How many of my readers out there have lost business on price alone? Everything you read says “Sell Value.” Unfortunately, I have to wonder if our customers are reading those very same books. It would seem to be self-evident that when the lowest quoted price is the only factor considered; frequently, that price does not equal the final total cost. Yet, over and over we see companies, large and small put their subs and suppliers through the price ringer, frequently with the knowledge that there’s not enough money in the final price to provide the product/service in a professional manner, on time and to back it up afterwards.

Whack-A-Mole was an arcade game with the single requirement of beating to death a plastic representation of a mole over the head with a mallet to get him to go back in his hole. The same game today is played by the most levels of the construction industry today in its quest to get the lowest possible initial number on the Purchase Order, or even worse, to beat another supplier or sub over the head with that last price someone leveraged out of the first poor sucker. In the context of buying and selling your products and services, Whack-A-Mole can be described as the destructive action by one company, bent on destroying another. This only works in really bad markets like the one we live and work in at present. A wonderful example of Whack-A-Mole on steroids is the way government is “driving down the cost of Medicare.” Of the several ways they could do it; raise premiums, throw more money into the pot, restrict care or pay less to providers, the government chose to play Whack-A-Mole with the providers and now pays them only 80% of what private insurers do and is on the way down to paying only 60%. The provider’s choice is simple; play and lose money or opt out of the largest pool of customers that exist. How long will that work before so many providers opting out that the system simply collapses? Now, this blog is not about whacking the government, but it goes to show that the game of Whack-A-Mole depends on at least one weaker player in the game to work, and right now providers are politically weakest with seniors and the government holding most of the cards.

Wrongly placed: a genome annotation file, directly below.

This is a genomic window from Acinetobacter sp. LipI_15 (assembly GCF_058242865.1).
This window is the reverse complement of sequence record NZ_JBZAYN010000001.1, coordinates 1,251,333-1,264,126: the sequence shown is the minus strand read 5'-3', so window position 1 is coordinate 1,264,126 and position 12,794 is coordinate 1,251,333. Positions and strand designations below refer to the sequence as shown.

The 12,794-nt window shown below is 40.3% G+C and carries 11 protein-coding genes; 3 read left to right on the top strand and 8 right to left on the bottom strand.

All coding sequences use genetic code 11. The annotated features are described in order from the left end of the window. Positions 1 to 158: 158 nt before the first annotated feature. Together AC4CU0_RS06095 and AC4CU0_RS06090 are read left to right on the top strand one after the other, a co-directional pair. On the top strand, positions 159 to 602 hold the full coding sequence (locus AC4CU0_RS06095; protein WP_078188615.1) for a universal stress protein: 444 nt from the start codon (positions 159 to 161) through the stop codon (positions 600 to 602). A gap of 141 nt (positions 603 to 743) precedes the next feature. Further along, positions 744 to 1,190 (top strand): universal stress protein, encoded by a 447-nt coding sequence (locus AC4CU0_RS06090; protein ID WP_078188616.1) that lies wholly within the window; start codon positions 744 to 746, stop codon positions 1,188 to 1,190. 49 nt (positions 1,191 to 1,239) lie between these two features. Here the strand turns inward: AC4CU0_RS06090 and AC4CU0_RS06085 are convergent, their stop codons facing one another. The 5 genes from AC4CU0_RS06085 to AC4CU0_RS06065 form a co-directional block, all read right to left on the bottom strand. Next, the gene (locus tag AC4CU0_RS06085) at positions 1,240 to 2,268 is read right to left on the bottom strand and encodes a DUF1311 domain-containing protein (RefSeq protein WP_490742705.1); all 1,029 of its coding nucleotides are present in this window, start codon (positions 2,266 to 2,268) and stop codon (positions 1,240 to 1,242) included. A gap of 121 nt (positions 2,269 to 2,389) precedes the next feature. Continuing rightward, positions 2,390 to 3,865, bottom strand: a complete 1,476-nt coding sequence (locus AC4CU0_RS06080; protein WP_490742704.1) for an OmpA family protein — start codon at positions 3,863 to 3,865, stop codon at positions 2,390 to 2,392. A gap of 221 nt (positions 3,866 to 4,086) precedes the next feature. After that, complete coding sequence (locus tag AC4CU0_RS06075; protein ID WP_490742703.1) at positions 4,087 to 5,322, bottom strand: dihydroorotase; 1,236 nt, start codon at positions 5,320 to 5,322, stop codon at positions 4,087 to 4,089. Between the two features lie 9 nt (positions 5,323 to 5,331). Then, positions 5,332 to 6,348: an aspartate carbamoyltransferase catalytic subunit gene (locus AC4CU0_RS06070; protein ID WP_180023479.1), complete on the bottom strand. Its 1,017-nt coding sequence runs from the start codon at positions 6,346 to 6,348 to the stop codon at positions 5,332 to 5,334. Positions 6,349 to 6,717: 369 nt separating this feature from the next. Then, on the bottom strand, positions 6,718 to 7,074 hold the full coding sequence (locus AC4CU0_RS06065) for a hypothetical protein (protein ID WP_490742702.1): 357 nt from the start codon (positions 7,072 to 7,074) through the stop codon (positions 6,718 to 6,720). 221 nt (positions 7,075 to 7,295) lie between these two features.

Let’s now get back to the two of us. It goes without saying that none of us want to be that weak player with a mallet hanging over our heads and the expectation of being that next mole to be whacked. In many years of one-on-one and group conversations, I continue to be amazed at the sheer number of sales professionals who feel powerless when it comes to negotiation. All of us have heard that animals can smell fear; the same goes for humans as well. There are two different kinds of situations we will likely face in a typical sales presentation:

The way you approach each one is different because you need to talk to someone you can solve a problem for, not some well-intentioned but powerless serf who is just carrying out party orders and does not want to become that next mole about to be whacked. Rule number 27 applies here.

Only the brave few will go to bat for a stranger.

Most will do what is expected of them rather than to break new ground; even when they know you are correct. No matter how good you are at your job, there are limits to your power and influence. When you’ve reached that limit with someone that’s it. However, that limit is reached much earlier when the person you are talking to is either powerless themselves or is unwilling to step outside their comfort zone. Further, your ability to influence events drops precipitously, the farther away from the decision making process you are. The takeaway I want you to take to heart is that you must always endeavor to sell the actual decision maker, no matter how many toes you feel you are stepping on. If you can enlist an underling in supporting you, so much the better. But remember, it’s always easier to be pushed downward in an organization, instead of being pushed up. For both political reasons and human nature in general, underlings will tend to block your upward movement. When you receive an unfavorable result at a lower level, it is frequently difficult, if not impossible, to move up the food chain. If nothing else, you are moving up the chain in a damaged condition and behind the 8 ball situation. Bosses don’t like to overrule their reports any more than staff likes you to go over their head. Start at the top and relieve yourself of a lot of pain. The reception you receive from someone who is worried about things you can help him/her with vs. the person who is just trying to do a good job and hold onto it can be dramatically different. It is up to you to size up the situation and zero in on the individual feeling the pain. Bottom line: If you can’t solve a problem, what is it that you are offering that is going to be compelling to your prospect. Find a way to be compelling to the person who is most likely to be able to understand and accept your message. Otherwise...

Whack. Whack. Whack.

Good Selling!

Allan Feifer is the President of DEC International. Allan started DEC more than 35 years ago and has background in the process and construction industries as well as many years as a recognized authority on construction trends and analysis. Allan lives in Florida with his wife and two cats. You can reach him at This e-mail address is being protected from spambots. You need JavaScript enabled to view it .